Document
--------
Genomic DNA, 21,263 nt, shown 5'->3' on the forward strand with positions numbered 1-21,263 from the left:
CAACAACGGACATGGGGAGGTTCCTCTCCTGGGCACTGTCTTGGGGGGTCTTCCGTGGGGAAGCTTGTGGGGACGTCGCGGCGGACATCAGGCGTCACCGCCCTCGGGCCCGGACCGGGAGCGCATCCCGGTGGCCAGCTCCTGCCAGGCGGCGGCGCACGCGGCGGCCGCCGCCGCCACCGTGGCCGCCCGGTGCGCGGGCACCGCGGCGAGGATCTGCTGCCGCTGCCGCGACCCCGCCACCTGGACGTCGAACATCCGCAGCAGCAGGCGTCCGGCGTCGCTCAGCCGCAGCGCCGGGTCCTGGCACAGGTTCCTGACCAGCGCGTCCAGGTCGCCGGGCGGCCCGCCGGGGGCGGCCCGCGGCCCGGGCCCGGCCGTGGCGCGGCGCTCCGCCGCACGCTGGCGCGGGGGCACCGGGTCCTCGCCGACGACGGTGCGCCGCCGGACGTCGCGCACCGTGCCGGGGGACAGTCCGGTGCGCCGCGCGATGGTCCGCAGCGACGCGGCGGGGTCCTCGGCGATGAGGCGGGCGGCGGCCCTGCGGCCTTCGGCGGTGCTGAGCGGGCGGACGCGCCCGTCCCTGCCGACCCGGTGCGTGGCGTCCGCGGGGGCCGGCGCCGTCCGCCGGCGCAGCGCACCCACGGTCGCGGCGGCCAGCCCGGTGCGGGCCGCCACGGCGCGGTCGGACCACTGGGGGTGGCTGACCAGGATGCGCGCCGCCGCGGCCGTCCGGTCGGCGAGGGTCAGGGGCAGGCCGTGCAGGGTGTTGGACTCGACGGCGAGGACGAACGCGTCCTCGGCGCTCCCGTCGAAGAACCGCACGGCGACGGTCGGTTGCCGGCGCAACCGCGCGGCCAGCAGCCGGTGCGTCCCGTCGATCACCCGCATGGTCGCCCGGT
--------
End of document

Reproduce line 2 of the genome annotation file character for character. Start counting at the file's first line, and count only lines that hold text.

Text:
CAACAACGGACATGGGGAGGTTCCTCTCCTGGGCACTGTCTTGGGGGGTCTTCCGTGGGGAAGCTTGTGGGGACGTCGCGGCGGACATCAGGCGTCACCGCCCTCGGGCCCGGACCGGGAGCGCATCCCGGTGGCCAGCTCCTGCCAGGCGGCGGCGCACGCGGCGGCCGCCGCCGCCACCGTGGCCGCCCGGTGCGCGGGCACCGCGGCGAGGATCTGCTGCCGCTGCCGCGACCCCGCCACCTGGACGTCGAACATCCGCAGCAGCAGGCGTCCGGCGTCGCTCAGCCGCAGCGCCGGGTCCTGGCACAGGTTCCTGACCAGCGCGTCCAGGTCGCCGGGCGGCCCGCCGGGGGCGGCCCGCGGCCCGGGCCCGGCCGTGGCGCGGCGCTCCGCCGCACGCTGGCGCGGGGGCACCGGGTCCTCGCCGACGACGGTGCGCCGCCGGACGTCGCGCACCGTGCCGGGGGACAGTCCGGTGCGCCGCGCGATGGTCCGCAGCGACGCGGCGGGGTCCTCGGCGATGAGGCGGGCGGCGGCCCTGCGGCCTTCGGCGGTGCTGAGCGGGCGGACGCGCCCGTCCCTGCCGACCCGGTGCGTGGCGTCCGCGGGGGCCGGCGCCGTCCGCCGGCGCAGCGCACCCACGGTCGCGGCGGCCAGCCCGGTGCGGGCCGCCACGGCGCGGTCGGACCACTGGGGGTGGCTGACCAGGATGCGCGCCGCCGCGGCCGTCCGGTCGGCGAGGGTCAGGGGCAGGCCGTGCAGGGTGTTGGACTCGACGGCGAGGACGAACGCGTCCTCGGCGCTCCCGTCGAAGAACCGCACGGCGACGGTCGGTTGCCGGCGCAACCGCGCGGCCAGCAGCCGGTGCGTCCCGTCGATCACCCGCATGGTCGCCCGGT